Nanoscale friction and growth of surface oxides on a metallic glass under electrochemical polarization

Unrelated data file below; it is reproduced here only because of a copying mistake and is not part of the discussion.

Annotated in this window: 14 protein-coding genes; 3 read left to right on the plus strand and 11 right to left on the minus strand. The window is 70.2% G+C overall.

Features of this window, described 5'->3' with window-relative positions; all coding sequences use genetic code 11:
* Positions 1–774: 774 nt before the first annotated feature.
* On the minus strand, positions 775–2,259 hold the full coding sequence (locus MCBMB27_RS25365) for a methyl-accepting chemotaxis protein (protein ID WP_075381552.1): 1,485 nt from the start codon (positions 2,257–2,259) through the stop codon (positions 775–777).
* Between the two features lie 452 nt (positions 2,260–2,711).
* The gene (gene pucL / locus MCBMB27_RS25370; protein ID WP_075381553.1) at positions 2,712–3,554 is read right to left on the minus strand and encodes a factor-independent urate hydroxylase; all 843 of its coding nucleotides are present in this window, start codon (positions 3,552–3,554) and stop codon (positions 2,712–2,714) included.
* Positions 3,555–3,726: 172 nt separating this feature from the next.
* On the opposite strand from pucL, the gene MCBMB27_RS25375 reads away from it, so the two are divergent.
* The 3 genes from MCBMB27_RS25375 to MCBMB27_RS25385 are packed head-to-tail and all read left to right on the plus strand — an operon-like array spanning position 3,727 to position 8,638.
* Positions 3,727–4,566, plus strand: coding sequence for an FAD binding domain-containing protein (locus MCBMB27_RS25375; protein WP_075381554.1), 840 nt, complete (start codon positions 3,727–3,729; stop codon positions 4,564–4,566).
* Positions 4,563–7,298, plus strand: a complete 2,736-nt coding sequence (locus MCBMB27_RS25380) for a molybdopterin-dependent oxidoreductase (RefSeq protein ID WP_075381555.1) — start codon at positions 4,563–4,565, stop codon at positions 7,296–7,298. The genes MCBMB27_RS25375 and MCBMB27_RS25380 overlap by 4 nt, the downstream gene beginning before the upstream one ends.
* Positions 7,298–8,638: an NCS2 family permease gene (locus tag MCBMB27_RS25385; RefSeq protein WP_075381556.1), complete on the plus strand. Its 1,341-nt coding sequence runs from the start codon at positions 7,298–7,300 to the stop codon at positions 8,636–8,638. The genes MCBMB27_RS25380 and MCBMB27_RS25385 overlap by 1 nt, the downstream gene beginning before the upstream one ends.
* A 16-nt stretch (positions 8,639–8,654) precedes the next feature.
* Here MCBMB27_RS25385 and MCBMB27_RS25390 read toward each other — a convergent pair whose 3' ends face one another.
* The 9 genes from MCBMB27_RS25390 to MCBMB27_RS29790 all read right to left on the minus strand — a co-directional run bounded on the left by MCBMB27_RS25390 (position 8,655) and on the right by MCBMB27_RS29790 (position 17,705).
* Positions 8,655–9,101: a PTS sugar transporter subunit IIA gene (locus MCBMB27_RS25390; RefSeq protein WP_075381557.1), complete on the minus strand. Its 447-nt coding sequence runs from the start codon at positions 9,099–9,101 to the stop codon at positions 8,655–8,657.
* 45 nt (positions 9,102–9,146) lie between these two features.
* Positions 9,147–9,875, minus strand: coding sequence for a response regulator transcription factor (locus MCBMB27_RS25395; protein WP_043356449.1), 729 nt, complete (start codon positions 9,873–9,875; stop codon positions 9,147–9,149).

Metallic glasses are excellent materials for micromechanical systems, where miniature components involving mechanical contact require control of friction at the microscopic scale. We report on an in-situ study of the structure of oxide films formed upon electrochemical polarization and their role in nanoscale friction on a metallic glass in aqueous environment using atomic force microscopy. The oxide film has a bilayer structure, as revealed by repeated scanning with the tip of an atomic force microscope. The dependence of friction on electrochemical potential reveals the growth mechanism and highlights the role of the oxide films for the frictional response of metallic glasses. The chemical sensitivity of nanotribology studies under electrochemical control contributes to the understanding of corrosion mechanisms on metallic glasses.